More recent editions of the Authorised version, and subsequent translations ever since, went back to Luther’s translation. But if you have a New Revised Standard Version of the Bible and you look up this text you will see in italics at the bottom of the page that “the faith of…”  is offered as an alternative reading to “faith in…”.

The significance of the substitution of the prepositions is monumental.  If we were to make such a substitution, we now have this text in a new and quite different form. Here it is:

“It is no longer I who live, but Christ who lives in me: and the life I now live in the flesh I live by faith OF the Son of God who loved me and gave himself for me.”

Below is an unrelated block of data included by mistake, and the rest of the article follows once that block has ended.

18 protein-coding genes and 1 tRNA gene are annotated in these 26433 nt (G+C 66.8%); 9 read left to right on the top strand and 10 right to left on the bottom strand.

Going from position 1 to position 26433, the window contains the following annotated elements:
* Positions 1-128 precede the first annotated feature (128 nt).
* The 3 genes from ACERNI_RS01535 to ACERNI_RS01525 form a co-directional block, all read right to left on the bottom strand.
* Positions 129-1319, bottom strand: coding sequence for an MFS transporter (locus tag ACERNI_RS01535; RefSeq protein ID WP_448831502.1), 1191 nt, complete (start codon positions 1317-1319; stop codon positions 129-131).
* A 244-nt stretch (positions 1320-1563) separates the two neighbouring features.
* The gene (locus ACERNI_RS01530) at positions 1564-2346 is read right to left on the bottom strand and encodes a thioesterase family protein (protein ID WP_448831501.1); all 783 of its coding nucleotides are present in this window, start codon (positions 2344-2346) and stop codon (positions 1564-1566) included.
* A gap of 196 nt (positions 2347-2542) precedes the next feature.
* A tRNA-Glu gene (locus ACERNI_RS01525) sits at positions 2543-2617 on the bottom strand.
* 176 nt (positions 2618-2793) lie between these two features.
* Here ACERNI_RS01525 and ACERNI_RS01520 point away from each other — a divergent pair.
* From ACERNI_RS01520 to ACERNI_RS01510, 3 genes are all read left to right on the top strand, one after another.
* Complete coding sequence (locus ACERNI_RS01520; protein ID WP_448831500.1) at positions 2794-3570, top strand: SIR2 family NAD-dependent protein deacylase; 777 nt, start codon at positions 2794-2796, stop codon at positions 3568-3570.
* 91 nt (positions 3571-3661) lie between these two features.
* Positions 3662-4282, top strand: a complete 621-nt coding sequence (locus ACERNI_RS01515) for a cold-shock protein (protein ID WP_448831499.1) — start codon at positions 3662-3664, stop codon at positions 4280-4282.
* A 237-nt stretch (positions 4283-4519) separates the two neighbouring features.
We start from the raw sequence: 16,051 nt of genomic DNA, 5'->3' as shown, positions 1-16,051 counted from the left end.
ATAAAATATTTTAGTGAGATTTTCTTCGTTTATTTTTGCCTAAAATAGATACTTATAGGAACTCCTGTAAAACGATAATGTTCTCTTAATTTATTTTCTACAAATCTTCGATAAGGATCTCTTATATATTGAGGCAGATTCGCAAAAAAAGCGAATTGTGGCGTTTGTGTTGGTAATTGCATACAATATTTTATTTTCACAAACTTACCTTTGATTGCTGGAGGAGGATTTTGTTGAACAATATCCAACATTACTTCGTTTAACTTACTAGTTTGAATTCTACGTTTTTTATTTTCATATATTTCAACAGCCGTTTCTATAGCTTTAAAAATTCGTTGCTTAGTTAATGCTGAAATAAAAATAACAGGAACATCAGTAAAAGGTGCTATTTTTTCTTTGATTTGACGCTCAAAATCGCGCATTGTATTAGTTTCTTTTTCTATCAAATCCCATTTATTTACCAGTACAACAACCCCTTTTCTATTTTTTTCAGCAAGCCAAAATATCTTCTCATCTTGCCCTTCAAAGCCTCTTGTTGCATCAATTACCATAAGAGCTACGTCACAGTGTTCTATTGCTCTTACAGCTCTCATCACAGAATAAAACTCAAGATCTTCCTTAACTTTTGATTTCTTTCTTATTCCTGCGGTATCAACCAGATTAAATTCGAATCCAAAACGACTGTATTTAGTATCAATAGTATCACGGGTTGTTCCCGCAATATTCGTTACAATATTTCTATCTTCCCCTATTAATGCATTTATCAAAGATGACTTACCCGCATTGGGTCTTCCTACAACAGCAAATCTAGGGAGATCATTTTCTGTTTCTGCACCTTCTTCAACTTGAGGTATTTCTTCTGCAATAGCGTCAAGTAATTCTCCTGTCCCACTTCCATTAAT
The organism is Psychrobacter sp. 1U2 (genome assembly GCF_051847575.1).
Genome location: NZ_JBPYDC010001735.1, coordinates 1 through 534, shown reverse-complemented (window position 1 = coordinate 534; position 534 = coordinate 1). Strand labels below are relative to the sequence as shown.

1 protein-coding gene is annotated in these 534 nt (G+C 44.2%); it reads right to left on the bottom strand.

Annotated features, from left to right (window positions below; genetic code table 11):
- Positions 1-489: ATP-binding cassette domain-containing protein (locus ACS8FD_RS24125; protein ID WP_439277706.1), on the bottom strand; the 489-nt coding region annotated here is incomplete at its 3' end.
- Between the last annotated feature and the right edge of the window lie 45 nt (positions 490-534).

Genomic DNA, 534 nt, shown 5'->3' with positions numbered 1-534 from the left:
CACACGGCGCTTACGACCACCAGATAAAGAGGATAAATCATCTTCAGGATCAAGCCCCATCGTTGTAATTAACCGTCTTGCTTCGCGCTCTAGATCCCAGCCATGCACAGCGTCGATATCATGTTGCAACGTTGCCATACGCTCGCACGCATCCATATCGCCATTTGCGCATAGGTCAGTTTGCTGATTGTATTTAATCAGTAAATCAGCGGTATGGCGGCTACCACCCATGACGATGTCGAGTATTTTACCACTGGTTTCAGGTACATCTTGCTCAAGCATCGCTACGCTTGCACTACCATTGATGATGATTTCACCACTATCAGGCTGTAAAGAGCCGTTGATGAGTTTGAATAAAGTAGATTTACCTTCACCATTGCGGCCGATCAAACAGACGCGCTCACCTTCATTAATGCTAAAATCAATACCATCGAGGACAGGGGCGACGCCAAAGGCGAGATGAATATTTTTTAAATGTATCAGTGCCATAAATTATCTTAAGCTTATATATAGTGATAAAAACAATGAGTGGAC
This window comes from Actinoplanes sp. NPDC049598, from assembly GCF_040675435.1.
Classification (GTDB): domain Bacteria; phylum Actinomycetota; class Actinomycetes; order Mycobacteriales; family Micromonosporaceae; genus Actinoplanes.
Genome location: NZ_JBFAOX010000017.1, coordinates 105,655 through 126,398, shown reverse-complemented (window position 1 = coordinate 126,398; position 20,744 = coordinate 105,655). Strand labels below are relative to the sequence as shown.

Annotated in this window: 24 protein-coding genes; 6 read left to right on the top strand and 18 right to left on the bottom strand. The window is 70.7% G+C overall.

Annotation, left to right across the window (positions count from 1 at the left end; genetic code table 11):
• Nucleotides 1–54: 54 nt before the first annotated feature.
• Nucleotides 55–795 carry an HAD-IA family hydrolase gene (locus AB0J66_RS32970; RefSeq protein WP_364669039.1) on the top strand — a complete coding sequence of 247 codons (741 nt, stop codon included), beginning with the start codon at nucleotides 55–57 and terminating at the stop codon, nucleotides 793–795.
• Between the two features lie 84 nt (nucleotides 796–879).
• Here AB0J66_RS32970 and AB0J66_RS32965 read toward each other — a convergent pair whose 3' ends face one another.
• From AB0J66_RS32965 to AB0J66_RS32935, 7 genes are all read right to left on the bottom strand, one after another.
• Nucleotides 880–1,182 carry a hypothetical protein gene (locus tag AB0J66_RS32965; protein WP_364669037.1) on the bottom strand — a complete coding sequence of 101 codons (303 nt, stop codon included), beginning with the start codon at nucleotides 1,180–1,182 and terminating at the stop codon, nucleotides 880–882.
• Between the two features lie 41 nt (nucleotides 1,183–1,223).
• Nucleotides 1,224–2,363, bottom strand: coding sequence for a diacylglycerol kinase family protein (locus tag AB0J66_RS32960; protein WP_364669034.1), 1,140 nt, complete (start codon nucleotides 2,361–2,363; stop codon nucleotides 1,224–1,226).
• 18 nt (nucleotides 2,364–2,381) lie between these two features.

See what has happened. Now it is not my faith that takes centre stage – my faith which may be confident, weak or non-existent – but now it is the faith of Christ that we are being invited to appropriate and to live by. The difference is of considerable moment. We have surely all had experience of a parent, a teacher, a mentor, a colleague who has had faith in us when we struggled to have any in ourselves. And with that assurance, the world changed for us. That is what is at stake when “of” becomes the substitute for “in”.

Why does all this matter?  We are forever being told that we live in a post-Christian society, and the accuracy of that acknowledgement is daily being forced on us. Our society and our churches are a long, long, way from Luther’s anguished cry: How can I find a righteous God?  Who asks that question anymore? Now the cry might well be: How can I find God? Or at worst, the assertion uttered either triumphantly by the Ditchkens (the Dawkins and Hitchens ) of this world, or at best as a resigned sad conclusion to life’s ambiguous experiences: There is no God.